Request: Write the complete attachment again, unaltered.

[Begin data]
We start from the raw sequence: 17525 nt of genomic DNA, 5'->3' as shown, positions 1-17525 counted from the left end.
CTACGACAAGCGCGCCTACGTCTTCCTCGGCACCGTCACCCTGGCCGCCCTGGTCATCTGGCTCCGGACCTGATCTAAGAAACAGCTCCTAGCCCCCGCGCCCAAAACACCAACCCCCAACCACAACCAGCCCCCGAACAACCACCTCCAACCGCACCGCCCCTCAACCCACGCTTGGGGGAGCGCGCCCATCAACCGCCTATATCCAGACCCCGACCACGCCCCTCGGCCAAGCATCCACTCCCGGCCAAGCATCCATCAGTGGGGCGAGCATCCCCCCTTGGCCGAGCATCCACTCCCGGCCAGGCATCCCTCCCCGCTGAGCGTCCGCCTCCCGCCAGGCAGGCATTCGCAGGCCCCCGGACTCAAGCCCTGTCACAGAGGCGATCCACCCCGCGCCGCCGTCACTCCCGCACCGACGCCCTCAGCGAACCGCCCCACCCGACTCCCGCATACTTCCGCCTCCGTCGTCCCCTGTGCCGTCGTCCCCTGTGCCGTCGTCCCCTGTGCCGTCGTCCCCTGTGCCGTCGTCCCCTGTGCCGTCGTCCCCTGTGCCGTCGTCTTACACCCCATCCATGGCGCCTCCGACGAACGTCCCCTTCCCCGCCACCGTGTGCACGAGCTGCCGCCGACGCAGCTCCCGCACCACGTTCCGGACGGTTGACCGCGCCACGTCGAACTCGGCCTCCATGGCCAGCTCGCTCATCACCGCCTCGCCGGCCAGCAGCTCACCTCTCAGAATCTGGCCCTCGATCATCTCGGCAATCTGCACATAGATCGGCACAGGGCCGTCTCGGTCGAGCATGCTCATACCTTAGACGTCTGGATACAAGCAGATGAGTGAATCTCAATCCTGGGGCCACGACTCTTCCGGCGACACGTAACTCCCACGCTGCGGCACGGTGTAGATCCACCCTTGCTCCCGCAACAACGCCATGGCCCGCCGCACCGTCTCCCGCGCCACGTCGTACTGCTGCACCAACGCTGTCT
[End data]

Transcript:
We start from the raw sequence: 17525 nt of genomic DNA, 5'->3' as shown, positions 1-17525 counted from the left end.
CTACGACAAGCGCGCCTACGTCTTCCTCGGCACCGTCACCCTGGCCGCCCTGGTCATCTGGCTCCGGACCTGATCTAAGAAACAGCTCCTAGCCCCCGCGCCCAAAACACCAACCCCCAACCACAACCAGCCCCCGAACAACCACCTCCAACCGCACCGCCCCTCAACCCACGCTTGGGGGAGCGCGCCCATCAACCGCCTATATCCAGACCCCGACCACGCCCCTCGGCCAAGCATCCACTCCCGGCCAAGCATCCATCAGTGGGGCGAGCATCCCCCCTTGGCCGAGCATCCACTCCCGGCCAGGCATCCCTCCCCGCTGAGCGTCCGCCTCCCGCCAGGCAGGCATTCGCAGGCCCCCGGACTCAAGCCCTGTCACAGAGGCGATCCACCCCGCGCCGCCGTCACTCCCGCACCGACGCCCTCAGCGAACCGCCCCACCCGACTCCCGCATACTTCCGCCTCCGTCGTCCCCTGTGCCGTCGTCCCCTGTGCCGTCGTCCCCTGTGCCGTCGTCCCCTGTGCCGTCGTCCCCTGTGCCGTCGTCCCCTGTGCCGTCGTCTTACACCCCATCCATGGCGCCTCCGACGAACGTCCCCTTCCCCGCCACCGTGTGCACGAGCTGCCGCCGACGCAGCTCCCGCACCACGTTCCGGACGGTTGACCGCGCCACGTCGAACTCGGCCTCCATGGCCAGCTCGCTCATCACCGCCTCGCCGGCCAGCAGCTCACCTCTCAGAATCTGGCCCTCGATCATCTCGGCAATCTGCACATAGATCGGCACAGGGCCGTCTCGGTCGAGCATGCTCATACCTTAGACGTCTGGATACAAGCAGATGAGTGAATCTCAATCCTGGGGCCACGACTCTTCCGGCGACACGTAACTCCCACGCTGCGGCACGGTGTAGATCCACCCTTGCTCCCGCAACAACGCCATGGCCCGCCGCACCGTCTCCCGCGCCACGTCGTACTGCTGCACCAACGCTGTCT